To my big surprise, I stumbled upon a couple of 1:87 models of Aussie cars at a European Model Railway exhibition this weekend. These little white metal gems have been manufactured by Weico Models in Victoria.
Although they do not fit the era of my layout, which will be situated in the mid 1930s, I could not resist buying them … one never knows if they will come in handy at a later date!
For those who have never seen these cars before, they’re Holdens … on the left is starts with a 1953 Holden FJ Panel Van, then a 1953 Holden FJ Sedan and on the right the most Australian one of them all – a 1958 Holden FC Ute.
I started building my first structure for Koala Creek. It is based on a StructOrama kit and will house “The Koala Creek Chronicle”. As it is my first Structorama kit, I decided to write a review during the building process. Although the box itself looks like it had been printed in the seventies, the content of the box fortunately gives a different view.
It contains a sheet with instructions, clear plastic windows glazing, a bag of parts and a small sheet with transfers.
All the parts are made of the same kind of white translucent plastic and have already been removed from their sprues by the manufacturer. As these parts have only one colour, it looks more like a resin kit then an injection moulded one.
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One of the biggest challenges of modelling a tramway in a country that is located at the other side of the world, is building realistic scenery. The overall impression of the layout will have to convince the audience that they are looking at a village that’s located in Queensland. Unfortunately there are plenty of examples with a complete mismatch between the look of the layout and the location it is trying to depict. I really would like to prevent that my future layout will become one of those …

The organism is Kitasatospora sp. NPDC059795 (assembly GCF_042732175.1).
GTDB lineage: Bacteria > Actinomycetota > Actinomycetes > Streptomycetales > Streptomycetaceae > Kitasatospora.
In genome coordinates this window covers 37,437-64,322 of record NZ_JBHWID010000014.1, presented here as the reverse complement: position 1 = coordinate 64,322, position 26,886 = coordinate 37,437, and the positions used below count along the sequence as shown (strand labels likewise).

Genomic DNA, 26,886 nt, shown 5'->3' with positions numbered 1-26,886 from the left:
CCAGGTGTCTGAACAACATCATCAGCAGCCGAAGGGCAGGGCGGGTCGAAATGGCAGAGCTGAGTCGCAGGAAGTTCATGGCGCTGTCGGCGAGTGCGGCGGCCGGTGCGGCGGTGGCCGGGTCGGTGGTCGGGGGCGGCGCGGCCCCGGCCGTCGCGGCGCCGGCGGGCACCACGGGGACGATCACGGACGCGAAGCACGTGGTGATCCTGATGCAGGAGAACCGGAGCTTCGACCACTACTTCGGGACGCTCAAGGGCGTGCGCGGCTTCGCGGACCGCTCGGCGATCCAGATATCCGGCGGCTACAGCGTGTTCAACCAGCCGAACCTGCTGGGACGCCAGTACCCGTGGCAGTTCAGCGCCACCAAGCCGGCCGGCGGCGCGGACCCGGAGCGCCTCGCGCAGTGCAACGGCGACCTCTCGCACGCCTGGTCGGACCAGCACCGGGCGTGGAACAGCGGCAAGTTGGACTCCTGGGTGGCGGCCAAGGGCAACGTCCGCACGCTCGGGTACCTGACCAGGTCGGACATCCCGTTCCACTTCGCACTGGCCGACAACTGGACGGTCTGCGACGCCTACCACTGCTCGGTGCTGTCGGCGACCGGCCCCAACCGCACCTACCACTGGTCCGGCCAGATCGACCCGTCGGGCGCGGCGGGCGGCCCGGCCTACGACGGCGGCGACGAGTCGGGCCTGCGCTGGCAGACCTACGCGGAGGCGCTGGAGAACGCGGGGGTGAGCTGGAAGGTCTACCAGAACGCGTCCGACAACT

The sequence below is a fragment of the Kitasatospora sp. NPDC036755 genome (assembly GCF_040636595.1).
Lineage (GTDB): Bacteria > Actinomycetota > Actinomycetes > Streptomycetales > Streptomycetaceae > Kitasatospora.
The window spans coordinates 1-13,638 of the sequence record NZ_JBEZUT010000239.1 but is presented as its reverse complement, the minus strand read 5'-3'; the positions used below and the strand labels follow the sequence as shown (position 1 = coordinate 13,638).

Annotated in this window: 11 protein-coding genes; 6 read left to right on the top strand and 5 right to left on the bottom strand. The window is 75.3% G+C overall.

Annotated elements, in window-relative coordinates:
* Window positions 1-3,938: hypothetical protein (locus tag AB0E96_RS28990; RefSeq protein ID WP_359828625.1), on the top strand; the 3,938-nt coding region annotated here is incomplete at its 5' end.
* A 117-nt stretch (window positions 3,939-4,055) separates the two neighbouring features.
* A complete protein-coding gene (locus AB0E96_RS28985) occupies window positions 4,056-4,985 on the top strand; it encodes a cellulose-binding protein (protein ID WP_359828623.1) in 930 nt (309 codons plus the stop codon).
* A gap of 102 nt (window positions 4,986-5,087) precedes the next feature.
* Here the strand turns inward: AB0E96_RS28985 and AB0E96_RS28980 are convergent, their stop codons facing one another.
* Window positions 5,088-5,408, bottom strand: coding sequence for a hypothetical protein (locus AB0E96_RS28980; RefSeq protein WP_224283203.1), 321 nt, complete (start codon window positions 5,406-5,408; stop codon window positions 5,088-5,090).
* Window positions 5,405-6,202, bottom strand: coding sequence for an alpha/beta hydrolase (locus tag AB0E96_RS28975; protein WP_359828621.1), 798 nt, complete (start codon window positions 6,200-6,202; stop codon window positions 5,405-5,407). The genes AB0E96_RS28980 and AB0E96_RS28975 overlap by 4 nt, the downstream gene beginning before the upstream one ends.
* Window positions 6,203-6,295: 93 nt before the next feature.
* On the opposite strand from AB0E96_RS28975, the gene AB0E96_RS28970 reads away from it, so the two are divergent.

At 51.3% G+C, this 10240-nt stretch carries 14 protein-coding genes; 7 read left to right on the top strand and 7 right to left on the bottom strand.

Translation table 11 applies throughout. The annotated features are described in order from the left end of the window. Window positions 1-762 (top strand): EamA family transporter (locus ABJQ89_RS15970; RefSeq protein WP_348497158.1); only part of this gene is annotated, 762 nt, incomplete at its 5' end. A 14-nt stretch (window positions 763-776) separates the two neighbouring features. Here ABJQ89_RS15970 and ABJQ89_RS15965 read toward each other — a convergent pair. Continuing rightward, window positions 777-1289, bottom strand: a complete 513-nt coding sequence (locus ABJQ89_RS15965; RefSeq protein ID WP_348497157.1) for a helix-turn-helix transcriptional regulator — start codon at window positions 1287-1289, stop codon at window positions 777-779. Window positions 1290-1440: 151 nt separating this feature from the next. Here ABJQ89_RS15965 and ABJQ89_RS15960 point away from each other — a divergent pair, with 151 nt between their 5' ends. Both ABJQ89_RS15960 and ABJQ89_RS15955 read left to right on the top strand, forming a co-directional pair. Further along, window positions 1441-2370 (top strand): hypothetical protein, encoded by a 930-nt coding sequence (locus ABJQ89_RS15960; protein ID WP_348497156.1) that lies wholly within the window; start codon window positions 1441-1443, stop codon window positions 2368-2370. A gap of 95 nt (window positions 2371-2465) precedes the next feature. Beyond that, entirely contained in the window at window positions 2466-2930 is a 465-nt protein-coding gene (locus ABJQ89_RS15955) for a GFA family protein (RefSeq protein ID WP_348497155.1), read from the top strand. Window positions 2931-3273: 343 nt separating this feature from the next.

I presume that most of the structures on the layout will have to be scratchbuilt, but first of all I started looking for kit manufacturers that make typical Australian buildings, which will fit my HOn30 layout located in Queensland.
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A great tutorial on painting a background for your layout, can be found at Dave Frary’s Trackside Scenery blog. Dave is an active professional model railroad builder, photographer and instructor. His photos, plans and stories have appeared in Model Railroader, Railroad Model Craftsman and many other publications.
There was also an interesting quote in the article
… In the next few months I’ll be building a sugar train railroad based in the Caribbean. It’ll be on some fictional island surrounded by lush jungle with evidence of past volcanic activity …
Wow, that sounds interesting … I will be following his blog with a lot of interest the coming months!